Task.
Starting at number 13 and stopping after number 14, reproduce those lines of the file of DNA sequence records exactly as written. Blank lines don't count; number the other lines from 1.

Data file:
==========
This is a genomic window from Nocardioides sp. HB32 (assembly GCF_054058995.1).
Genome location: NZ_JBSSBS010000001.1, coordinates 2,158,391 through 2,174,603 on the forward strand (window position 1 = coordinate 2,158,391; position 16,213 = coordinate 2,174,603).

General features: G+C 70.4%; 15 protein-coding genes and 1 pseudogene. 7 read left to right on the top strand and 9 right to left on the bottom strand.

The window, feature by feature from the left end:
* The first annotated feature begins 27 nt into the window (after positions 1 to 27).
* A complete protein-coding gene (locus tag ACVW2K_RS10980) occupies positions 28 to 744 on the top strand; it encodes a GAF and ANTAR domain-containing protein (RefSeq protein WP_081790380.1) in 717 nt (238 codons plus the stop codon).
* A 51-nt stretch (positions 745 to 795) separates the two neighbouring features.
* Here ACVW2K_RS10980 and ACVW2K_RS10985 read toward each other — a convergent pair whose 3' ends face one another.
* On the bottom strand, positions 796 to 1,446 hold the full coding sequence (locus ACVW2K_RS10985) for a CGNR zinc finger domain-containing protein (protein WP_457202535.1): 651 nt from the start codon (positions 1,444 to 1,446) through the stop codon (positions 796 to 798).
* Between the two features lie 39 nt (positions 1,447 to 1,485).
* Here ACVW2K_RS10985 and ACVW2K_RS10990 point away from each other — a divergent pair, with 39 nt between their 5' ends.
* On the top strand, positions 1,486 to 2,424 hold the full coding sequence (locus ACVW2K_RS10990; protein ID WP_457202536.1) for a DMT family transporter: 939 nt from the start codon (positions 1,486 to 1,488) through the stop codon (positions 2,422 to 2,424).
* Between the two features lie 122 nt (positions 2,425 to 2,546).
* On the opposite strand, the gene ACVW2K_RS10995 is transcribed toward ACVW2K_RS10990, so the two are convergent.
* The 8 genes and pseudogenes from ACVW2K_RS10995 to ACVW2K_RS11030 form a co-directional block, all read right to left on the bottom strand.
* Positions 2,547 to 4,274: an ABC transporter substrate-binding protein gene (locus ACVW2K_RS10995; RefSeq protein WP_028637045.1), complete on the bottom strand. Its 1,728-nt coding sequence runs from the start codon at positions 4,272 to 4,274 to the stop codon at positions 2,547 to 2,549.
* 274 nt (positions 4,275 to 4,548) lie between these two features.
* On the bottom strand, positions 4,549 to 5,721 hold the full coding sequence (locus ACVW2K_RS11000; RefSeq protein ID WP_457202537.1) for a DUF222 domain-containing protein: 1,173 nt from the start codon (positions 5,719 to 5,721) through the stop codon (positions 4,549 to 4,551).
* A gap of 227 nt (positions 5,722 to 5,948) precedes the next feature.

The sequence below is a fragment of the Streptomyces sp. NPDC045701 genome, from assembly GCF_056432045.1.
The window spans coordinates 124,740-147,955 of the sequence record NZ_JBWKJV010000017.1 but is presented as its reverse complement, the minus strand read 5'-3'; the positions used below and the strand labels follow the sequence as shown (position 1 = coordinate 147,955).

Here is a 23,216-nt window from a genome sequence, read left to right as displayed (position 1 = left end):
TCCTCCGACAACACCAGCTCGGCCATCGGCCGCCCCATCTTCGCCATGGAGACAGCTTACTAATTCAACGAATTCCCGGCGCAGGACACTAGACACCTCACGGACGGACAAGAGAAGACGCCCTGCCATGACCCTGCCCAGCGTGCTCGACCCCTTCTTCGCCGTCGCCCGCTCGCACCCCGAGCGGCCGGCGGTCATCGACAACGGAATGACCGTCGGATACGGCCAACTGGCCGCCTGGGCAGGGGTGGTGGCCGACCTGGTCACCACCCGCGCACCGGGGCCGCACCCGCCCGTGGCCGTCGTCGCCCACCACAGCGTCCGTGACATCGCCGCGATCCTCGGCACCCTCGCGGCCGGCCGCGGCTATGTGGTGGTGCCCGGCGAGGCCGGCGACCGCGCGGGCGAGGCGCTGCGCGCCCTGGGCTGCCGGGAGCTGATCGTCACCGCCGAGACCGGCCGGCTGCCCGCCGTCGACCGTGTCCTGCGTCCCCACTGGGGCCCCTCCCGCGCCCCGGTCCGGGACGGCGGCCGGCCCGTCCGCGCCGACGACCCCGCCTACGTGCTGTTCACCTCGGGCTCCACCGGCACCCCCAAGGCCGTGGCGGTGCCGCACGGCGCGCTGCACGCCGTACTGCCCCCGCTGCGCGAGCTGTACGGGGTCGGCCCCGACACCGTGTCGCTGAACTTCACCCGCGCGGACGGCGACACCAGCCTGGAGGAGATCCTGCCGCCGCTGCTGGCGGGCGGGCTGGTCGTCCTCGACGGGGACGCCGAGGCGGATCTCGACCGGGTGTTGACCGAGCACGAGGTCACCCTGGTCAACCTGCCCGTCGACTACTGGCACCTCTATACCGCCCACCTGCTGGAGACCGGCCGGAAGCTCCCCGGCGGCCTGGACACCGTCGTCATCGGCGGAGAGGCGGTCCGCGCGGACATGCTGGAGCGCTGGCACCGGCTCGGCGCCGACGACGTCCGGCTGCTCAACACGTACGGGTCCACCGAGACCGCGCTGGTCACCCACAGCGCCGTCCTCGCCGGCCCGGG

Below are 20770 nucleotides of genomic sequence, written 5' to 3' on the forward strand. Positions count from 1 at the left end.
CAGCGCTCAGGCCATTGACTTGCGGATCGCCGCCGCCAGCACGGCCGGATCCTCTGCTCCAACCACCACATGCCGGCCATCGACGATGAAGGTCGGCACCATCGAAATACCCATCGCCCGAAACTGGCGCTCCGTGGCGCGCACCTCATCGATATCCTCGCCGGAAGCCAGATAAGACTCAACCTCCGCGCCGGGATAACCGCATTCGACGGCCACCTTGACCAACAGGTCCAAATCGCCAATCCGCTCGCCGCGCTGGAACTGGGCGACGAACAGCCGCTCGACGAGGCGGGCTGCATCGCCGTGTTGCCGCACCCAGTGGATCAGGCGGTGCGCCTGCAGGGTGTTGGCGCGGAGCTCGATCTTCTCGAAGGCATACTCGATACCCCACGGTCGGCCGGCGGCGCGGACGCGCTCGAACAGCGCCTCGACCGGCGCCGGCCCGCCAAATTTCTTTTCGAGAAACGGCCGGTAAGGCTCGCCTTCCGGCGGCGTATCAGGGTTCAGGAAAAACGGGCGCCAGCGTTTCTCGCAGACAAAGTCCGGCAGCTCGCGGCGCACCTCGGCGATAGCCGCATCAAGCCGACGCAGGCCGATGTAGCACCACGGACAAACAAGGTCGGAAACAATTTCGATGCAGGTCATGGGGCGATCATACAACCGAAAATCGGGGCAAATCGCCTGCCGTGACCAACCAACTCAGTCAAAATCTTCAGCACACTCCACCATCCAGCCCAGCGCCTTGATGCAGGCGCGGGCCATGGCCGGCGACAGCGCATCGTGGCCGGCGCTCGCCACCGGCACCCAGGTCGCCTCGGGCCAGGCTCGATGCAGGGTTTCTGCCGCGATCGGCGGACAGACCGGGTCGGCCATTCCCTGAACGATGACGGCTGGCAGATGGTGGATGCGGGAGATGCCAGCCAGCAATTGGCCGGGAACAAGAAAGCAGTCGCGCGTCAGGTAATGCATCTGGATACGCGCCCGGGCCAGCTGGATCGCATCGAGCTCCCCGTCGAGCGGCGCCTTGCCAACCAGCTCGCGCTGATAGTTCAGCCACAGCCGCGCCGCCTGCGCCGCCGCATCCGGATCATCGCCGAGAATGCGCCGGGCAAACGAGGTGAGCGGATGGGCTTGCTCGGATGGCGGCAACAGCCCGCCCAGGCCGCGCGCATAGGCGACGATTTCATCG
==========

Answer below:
* Between the two features lie 122 nt (positions 2,425 to 2,546).
* On the opposite strand, the gene ACVW2K_RS10995 is transcribed toward ACVW2K_RS10990, so the two are convergent.